These people react on instinct rather than using reason or knowledge and often they are in positions (as a boss or a car buyer) that are beyond them. Emotional responses are their only defense against revealing their weaknesses.
So dealing with them is just not easy; whether you are selling to them or working for them.
Because they are acting from instinct built on their own personal experiences, these people usually refuse to see things from any other viewpoint than their own. To do otherwise becomes a challenge to their life scripts and their comfort zones.
The problem is they are a hostage to their non-rational emotions, so all their decision making gets filtered through this process.
Imagine a sieve and the only things that can get through this sieve are defensive or negative thoughts, emotions and untested or unreasonable perceptions.
They therefore have to be right. Worse, their instant reaction is to often make problems bigger than they are. They even see problems where none exist.
What does not get through the sieve are any positive ideas or thoughts. They feel so vulnerable they are incapable of looking at a situation from a different viewpoint or a different lens because that might challenge their instincts and beliefs. The chances of actually thinking about the situation from a different angle are limited. Therefore so are any solutions.
The sad thing is many of these people are in positions of power. They hold power over you either as a superior at work or a person with whom you want to do business and make a sale; and they abuse this position.
From my experience, it is often because they don’t have the skills needed for that position or the situation in which they find themselves. Their social skills are sadly lacking. You see, it takes a lot more to be a leader than reading numbers; it takes the ability to think and not over-react. But their life’s experience does not include these tools.
A knee jerk response is often the result because sometimes the over-reaction hides something else going on in their lives. It accumulates and then they erupt.
Often you will see these people calm on the outside but inside they are churning with anger because they don’t have the ability to address the underlying problem in the first place. They often display a passive aggressive personality.
How do you spot them?
The first thing to do is to learn to spot this person. So, what are the signs that allow you as the salesperson or manager, to pick or read their signals?
The key is to tune your listening skills into hearing what they are not saying.
Some of the signs are:
- They are not willing to listen to you at all
- They are not being reasonable
- Most of their sentences start with an “I”
- They cannot seem to back up what they are talking about with facts
- They usually have no in-depth knowledge of what is actually going on with the team or themselves or their business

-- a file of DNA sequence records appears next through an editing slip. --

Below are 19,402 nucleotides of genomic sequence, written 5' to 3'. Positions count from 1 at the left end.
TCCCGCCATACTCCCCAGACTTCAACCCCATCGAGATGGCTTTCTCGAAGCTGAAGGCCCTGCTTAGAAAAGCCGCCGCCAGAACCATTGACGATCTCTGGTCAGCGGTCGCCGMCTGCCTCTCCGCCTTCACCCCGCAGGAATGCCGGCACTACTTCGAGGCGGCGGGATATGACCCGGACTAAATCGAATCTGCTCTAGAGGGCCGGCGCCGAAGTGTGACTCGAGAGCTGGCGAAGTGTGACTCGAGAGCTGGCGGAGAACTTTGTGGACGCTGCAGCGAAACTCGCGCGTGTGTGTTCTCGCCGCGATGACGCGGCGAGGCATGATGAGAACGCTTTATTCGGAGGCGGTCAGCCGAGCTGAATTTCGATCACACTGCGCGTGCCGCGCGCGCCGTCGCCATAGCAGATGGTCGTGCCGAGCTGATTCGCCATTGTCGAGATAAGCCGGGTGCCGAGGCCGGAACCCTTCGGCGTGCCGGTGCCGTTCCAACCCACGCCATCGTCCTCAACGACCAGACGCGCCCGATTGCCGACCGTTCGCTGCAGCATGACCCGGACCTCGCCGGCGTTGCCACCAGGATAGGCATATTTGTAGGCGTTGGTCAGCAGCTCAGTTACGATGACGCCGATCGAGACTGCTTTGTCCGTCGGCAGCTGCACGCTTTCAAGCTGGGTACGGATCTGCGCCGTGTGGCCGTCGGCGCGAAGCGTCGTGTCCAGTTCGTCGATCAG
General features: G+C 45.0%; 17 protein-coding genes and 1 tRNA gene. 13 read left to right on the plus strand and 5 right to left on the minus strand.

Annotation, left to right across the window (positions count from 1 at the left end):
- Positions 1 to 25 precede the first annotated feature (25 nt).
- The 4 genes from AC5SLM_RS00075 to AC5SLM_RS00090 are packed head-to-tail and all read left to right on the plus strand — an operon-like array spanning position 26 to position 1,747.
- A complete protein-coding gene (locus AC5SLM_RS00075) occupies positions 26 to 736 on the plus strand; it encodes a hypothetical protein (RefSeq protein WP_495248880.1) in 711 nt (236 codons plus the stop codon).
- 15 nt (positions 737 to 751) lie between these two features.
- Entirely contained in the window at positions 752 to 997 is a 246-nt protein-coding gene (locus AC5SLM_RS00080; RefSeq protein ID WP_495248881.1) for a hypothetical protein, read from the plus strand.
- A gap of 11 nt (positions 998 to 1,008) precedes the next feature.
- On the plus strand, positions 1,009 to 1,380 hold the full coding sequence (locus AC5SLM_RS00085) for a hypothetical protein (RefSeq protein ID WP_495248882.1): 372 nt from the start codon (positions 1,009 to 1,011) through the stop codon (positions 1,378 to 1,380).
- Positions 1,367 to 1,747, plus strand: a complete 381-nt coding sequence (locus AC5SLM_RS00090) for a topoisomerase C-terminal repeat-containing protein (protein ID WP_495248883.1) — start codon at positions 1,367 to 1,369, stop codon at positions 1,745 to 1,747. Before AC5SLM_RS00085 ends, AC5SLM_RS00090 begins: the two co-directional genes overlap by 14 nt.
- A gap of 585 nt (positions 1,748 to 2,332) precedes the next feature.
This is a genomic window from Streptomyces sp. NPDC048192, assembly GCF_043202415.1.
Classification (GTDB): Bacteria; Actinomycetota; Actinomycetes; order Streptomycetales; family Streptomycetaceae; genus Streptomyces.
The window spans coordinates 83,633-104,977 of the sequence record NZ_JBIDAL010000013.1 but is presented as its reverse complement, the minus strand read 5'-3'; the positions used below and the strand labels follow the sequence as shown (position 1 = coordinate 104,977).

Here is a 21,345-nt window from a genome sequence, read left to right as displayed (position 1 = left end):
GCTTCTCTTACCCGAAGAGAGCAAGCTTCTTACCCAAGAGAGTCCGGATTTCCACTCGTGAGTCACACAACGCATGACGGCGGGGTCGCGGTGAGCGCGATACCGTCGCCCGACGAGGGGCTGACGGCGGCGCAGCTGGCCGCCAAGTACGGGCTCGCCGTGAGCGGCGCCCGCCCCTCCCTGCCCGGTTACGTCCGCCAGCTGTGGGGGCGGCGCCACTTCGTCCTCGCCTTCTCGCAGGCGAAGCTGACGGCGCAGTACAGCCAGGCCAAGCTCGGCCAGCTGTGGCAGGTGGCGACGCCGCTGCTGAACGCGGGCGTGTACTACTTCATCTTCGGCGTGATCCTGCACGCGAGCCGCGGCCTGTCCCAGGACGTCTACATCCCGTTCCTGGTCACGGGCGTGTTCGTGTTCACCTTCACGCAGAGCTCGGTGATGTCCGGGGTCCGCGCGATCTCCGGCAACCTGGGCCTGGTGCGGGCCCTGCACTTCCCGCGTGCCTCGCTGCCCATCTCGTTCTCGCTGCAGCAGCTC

- They often make irrational decisions that are primarily very emotional
You can get fairly quick at picking up these signs based on daily experiences.
Can you change their attitude?
I don’t want to give you a rosy picture that you can turn this person around, because they often don’t want to listen to reason.
Often they don’t even know it and seem to live in a bubble and they can be a challenge to work with. Can you get this person to open themselves up to thinking in a new way or even to listen to you?
It does require patience. You have to be willing to look at what they have said and show them how else they could look at this situation. But, honestly, the chances of this working are very low.
In their mind they fabricate the worst situation and it becomes their reality. In addition, if they are in the company of others who share that same personality type, they can join forces and make it a ‘me-against-you’ type of scenario.
At the end of the day if this person cannot see it from your viewpoint the chances of them coming around and actually having an intelligent conversation with you are remote.
The funny thing is, the people who need to change the most are the ones least open to it.
The big question: what can you do about them?
In my experience, if the selling cycle is longer than usual or they don’t take up an offer that virtually every other person has, you know what you’re dealing with.
At this stage I have often decided to not spend any more time with these people as they are hard work and often have unrealistic expectations. You can often regret working with them. At some stage you have to pick up stumps and go to another game.
So my suggestion is to walk away. They are not worth the effort. If you have done the right thing, in good faith, and have not harmed them in any way, then walk away.
If they lack the emotional maturity (or, as I call it, the emotional IQ) to deal with you rationally, there is simply not much you can do about it. Walk away.
Often these people can be spiteful and talk behind your back, ignoring all the good things you have done for them. Don’t get angry. Just walk away.
At the end of the day the choice to walk away is yours to make. Move on.
Training and development professional Pancho Mehrotra, in his 30+ years’ sales and training experience, has developed and mastered the skills required to effectively communicate with clients at all levels, thereby understanding the psychology to influence people at all levels. www.frontierp.com.au
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By Pancho Mehroht